It was then that the Bengaluru-based NGO Environment Support Group came up with its now-famous Public Interest Litigation on lakes. The High Court of Karnataka decided that the lakes were public commons, hence need to be maintained by the citizens and the city administrations. Leasing out a lake to a private party ceased to be an option, and the works planned at Hebbal and Agara lakes stopped. Hebbal still continues to be under the lease to a private party, while Agara lake has been out of the deal.

Walking path surrounding Puttenahalli lake. Pic: Kennedy Wirth

The court also appointed justice N K Patil to work on a solution formula. The NK Patil Committee report recommended that citizens living around lakes be made stakeholders in the lake rejuvenation programmes.

In 2011, the then-state chief minister sanctioned a part of the BBMP budget for lake rejuvenation for the first time. A total of 150 crores became available for lake rejuvenation and protection, creating a wave of lake rejuvenation processes throughout the city and a renewed passion for saving Bengaluru’s lakes.

BBMP’s lake rejuvenation efforts

After 2008, many of Bengaluru’s lakes were handed over to the BBMP (Bruhat Bengaluru Mahanagara Palike), after being rejuvenated by Bengaluru Development Authority (BDA). They were fenced, the lake was desilted, pathways and gazebos built, man-made wetlands constructed and an entire clean up of the area was done.

This is a process that takes about a year and a half to complete and must be done around monsoon season. This results in clean lake water, free of pollution, thriving ecosystems and a beautiful premise. Just as the disappearance of lakes is correlated to human actions of encroaching and pollution, it is only human efforts that will put them back on the map.

However, money remained a problem in reviving Bengaluru’s lakes. In fact, there were instances of BBMP not being able to take care of the lakes that were handed over by BDA after rejuvenation.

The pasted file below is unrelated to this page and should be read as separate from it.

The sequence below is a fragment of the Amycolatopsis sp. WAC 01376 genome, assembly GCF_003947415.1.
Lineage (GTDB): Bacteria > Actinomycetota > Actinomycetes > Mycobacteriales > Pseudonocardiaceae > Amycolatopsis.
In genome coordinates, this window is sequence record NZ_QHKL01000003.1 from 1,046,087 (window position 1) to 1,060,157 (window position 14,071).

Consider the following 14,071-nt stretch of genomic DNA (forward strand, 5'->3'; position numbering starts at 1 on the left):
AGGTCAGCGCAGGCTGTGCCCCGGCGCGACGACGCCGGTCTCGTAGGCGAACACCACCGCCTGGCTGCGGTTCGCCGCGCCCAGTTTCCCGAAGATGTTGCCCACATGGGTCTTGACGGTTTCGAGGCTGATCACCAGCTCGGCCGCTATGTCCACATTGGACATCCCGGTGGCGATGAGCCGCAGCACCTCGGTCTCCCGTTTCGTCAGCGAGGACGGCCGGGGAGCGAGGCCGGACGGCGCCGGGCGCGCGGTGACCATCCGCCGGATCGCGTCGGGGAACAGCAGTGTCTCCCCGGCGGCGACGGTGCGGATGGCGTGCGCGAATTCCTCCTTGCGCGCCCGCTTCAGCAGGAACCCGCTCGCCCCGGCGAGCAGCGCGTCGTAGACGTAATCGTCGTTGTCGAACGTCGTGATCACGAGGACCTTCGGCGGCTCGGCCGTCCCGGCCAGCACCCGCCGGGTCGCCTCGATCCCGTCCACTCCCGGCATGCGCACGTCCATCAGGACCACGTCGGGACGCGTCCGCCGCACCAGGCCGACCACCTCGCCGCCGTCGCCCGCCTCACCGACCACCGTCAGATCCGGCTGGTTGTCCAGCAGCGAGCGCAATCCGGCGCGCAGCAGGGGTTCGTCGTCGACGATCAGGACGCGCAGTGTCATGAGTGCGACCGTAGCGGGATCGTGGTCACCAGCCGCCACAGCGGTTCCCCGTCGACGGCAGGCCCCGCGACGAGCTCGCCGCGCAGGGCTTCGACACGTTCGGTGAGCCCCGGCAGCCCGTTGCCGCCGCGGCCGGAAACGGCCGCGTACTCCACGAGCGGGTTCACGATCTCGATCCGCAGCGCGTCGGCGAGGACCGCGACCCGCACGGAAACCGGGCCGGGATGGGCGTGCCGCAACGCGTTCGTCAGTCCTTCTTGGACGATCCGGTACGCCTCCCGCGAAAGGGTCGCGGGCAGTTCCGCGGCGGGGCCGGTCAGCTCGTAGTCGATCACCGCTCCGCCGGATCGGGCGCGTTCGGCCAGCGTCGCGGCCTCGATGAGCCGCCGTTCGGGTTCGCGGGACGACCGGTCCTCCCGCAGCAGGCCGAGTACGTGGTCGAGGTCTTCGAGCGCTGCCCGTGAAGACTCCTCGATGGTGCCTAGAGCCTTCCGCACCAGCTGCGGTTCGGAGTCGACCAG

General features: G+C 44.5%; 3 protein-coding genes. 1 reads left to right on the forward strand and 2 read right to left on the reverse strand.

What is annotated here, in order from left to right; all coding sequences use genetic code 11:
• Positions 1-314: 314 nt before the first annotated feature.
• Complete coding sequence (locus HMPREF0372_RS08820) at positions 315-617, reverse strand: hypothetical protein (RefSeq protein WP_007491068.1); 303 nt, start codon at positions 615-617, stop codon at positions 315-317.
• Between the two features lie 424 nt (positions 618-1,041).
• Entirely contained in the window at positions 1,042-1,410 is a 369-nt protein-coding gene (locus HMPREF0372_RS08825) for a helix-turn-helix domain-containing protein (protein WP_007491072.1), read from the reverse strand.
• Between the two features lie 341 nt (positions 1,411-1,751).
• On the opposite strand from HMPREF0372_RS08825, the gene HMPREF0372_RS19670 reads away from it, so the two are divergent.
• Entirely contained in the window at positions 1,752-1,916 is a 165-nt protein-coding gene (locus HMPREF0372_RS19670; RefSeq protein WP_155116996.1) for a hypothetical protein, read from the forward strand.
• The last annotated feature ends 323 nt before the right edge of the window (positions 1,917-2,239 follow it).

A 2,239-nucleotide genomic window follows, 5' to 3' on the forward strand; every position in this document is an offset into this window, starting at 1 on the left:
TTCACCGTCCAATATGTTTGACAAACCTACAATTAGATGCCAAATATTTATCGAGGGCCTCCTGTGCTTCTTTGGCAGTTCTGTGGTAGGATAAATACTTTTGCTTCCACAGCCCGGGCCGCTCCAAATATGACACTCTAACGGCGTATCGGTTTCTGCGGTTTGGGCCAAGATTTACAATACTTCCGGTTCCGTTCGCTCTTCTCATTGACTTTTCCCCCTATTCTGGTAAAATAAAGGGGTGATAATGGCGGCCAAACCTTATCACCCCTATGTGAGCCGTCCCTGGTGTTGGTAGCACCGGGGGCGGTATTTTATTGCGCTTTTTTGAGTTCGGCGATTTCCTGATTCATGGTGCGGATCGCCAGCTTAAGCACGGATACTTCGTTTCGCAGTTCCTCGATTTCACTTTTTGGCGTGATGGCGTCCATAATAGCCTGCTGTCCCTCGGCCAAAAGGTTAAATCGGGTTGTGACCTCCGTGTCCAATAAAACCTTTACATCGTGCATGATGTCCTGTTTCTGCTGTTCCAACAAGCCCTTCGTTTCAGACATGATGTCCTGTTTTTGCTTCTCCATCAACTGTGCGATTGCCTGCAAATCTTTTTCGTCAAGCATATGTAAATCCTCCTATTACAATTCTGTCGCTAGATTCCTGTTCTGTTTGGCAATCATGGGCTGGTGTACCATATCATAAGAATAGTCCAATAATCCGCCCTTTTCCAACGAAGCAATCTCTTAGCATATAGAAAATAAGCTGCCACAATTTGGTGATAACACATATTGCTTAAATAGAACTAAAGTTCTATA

Citizens get  involved

 

In 2008, a group was formed in J P Nagar, that eventually became the Puttenahalli Neighborhood Lake Improvement Trust (PNLIT). This group helped with the rejuvenation of Puttenahalli Lake with assistance from the BBMP. The plans were drawn out based on recommendations by environmentalists who visited the area.

Pic: Kennedy Wirth

Down the line, the PNLIT gave suggestions for improvements and problem solving as their experience with the lake grew. Work began in 2009 with a fence being built around the parameter and today the lake is a diverse ecosystem, local common area and source of groundwater recharge.

Today Puttenahalli Lake is a successful example of lake rejuvenation and is a thriving ecosystem, pleasant common area and an area free of sewage and waste. Similarly, Kaikondrahalli lake, Herohalli Lake, Mallathahalli Lake, Ullala Lake, Kempambudhi Lake, Dorekere Lake, Arakere Lake, Yediyur Lake and many other lakes around Bengaluru have undergone the same transformation deeming them rejuvenated

While all these examples gladden our hearts, the situation on the ground is not so reassuring. In the second part, we cover the challenges faced by the lake stewards who fight daily battles in maintaining the lakes.

About Kennedy Wirth 10 Articles
Kennedy Wirth is an intern for Citizen Matters from Seattle, WA. Follow her on @kennedywirth.

2 Comments

  1. Well written. Looks like you’ve done considerable research on the subject in the short time you were in Bangalore. The lake at Puttenahalli is a good example of what a small group of determined citizens can do. You have a nice personal blog, by the way. Might suggest you use a larger font though. Hard to read. Cheers … SKSrinivas, JP Nagar, Bangalore.